After reading about the senseless massacre in Connecticut my heart is too full for much else. My thoughts tonight will be with all those parents who won’t have excited children racing down the stairs come Christmas morning. All those families who will have one conspicuous spot open at holiday dinners this year.

I’ll end with this quote from Nelson Mandela, “”There can be no keener revelation of a society’s soul than the way in which it treats its children.”

What Makes A Runner?

11 Dec

‘Tis a question I have often asked myself in the past year. After Marine Corps Marathon last year I completely jumped off the running bandwagon. Actually, jumped doesn’t do my nose-dive off the bandwagon justice. In the space of a couple months, I went from “OMG. I love running. It’s the best thing ever” to “Running is the worst. Ever. I’m not running another mile or even another step.”

Every run felt hard. I applied desperation tactics in an effort to motivate myself. I made training plans and paid no attention to them (even the color-coordinated plans). I bought new shoes only to leave them in a box in the back of the closet. For awhile, I just gave up on running. My life was changing and I felt none of my previous overwhelming desires to run as an escape.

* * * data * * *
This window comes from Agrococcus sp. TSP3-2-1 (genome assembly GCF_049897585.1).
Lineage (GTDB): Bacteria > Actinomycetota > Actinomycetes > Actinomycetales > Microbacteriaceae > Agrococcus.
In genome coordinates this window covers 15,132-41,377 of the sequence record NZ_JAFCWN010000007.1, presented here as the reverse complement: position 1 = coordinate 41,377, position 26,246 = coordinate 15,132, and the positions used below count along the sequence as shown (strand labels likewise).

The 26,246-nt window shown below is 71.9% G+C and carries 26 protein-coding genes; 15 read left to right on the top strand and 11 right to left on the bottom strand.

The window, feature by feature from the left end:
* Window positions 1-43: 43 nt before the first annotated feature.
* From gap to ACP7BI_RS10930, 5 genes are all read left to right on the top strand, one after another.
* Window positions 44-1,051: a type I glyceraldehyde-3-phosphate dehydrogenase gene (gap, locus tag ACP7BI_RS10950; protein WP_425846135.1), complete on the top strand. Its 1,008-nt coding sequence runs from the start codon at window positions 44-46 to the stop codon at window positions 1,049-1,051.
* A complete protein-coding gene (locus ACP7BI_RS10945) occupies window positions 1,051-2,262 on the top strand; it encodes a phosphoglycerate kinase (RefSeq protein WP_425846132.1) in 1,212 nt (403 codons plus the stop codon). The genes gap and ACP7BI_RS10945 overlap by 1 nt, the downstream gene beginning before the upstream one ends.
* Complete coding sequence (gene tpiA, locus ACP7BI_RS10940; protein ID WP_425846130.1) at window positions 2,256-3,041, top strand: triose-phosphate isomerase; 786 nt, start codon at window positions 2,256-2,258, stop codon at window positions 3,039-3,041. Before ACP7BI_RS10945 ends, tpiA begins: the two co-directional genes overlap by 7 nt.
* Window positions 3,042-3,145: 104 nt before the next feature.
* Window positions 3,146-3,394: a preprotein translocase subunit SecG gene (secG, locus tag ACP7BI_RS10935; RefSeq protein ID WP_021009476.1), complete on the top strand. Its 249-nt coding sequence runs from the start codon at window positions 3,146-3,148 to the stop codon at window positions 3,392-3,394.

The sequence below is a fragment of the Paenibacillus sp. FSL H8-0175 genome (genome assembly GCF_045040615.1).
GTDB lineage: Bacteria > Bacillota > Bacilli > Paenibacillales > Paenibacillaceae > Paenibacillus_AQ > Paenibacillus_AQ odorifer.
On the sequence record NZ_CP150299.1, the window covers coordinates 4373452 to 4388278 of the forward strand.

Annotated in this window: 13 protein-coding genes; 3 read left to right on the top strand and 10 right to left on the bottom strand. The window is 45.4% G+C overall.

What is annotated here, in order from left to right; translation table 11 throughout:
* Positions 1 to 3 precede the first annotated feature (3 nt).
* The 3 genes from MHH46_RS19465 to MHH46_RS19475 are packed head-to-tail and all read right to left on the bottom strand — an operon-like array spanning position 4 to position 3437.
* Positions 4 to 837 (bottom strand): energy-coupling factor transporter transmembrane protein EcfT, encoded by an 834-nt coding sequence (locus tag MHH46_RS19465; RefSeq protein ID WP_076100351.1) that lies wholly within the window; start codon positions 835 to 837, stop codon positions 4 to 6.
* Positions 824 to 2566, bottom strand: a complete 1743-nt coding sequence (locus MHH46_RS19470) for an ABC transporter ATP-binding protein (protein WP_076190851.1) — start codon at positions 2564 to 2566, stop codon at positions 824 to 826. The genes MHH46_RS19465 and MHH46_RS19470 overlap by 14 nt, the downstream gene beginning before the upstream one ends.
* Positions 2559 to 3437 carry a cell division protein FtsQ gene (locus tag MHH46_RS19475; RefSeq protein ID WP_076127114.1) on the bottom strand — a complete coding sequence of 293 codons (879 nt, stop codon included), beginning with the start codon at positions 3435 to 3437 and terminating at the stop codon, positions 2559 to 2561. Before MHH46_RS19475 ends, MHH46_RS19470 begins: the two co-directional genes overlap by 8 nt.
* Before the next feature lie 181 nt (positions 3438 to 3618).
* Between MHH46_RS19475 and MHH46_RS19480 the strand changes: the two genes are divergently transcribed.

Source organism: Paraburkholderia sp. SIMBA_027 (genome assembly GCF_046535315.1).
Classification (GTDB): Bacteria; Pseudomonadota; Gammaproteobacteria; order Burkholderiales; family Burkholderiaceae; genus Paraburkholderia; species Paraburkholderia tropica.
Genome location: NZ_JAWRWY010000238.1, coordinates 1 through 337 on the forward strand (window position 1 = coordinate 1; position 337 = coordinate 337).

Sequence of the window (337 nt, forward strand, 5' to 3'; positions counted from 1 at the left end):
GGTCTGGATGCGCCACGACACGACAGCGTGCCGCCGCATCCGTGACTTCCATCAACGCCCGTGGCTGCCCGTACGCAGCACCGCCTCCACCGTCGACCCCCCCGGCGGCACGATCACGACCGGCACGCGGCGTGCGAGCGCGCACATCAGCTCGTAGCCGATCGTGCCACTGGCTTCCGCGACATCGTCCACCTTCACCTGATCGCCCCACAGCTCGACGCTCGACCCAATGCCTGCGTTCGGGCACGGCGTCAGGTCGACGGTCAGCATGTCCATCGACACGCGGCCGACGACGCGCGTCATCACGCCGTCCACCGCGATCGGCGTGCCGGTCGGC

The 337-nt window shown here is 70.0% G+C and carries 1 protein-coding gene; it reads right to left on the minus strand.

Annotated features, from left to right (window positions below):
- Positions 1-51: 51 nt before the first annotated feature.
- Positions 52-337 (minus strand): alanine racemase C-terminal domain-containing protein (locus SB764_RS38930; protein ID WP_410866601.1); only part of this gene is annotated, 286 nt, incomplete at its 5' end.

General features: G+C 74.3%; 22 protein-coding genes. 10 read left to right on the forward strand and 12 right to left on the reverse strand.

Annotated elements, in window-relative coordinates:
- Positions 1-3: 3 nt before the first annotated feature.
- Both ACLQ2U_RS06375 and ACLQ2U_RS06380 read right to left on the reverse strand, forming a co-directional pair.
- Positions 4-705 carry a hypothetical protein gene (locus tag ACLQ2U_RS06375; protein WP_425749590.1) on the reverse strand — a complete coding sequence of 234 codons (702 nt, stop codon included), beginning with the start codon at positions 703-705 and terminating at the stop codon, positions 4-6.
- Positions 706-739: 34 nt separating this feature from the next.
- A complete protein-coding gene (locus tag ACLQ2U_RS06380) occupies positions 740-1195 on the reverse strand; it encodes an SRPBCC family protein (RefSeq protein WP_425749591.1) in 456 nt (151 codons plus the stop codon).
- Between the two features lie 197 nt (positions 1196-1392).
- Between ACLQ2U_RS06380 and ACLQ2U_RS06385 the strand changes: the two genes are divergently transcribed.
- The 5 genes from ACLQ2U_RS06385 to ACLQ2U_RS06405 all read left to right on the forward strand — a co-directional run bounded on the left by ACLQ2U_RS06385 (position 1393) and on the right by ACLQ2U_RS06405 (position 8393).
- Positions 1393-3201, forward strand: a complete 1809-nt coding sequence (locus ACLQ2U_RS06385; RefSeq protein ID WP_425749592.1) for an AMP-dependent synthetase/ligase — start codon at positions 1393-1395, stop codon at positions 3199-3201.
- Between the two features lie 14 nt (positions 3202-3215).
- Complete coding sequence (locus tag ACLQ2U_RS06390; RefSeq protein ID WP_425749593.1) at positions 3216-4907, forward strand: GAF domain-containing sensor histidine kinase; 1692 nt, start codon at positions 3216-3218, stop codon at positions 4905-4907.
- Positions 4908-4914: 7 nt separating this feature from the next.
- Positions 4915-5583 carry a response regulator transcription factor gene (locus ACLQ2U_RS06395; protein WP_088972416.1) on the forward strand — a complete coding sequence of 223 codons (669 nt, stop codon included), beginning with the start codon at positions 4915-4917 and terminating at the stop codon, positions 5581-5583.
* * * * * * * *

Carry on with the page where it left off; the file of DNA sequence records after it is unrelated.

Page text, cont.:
But like bad 80s clothing trends, running just wouldn’t stay out of my life for long. I soon found myself lacing up my pretty new Brooks Pure Connects and heading out for runs. Shorter runs, but still runs. Adopting this psycho helped, as someone didn’t appreciate the brilliance of sitting on our butts all day:


Adopting this little nutter helped too, as he thoroughly enjoys an excuse to don his stylin’ green raincoat:


Between these two crazies and few other exceedingly dull reasons, my love of running returned. I ran the Las Vegas Half in early December and signed up for a few more upcoming races. Some super-serious thought is going into my 2013 running goals. And not just, “I want to own some lime-green running shoes” but real running goals. Things like “I want to run a sub-2 hour half-marathon.” That’s some super-serious thinking right there folks!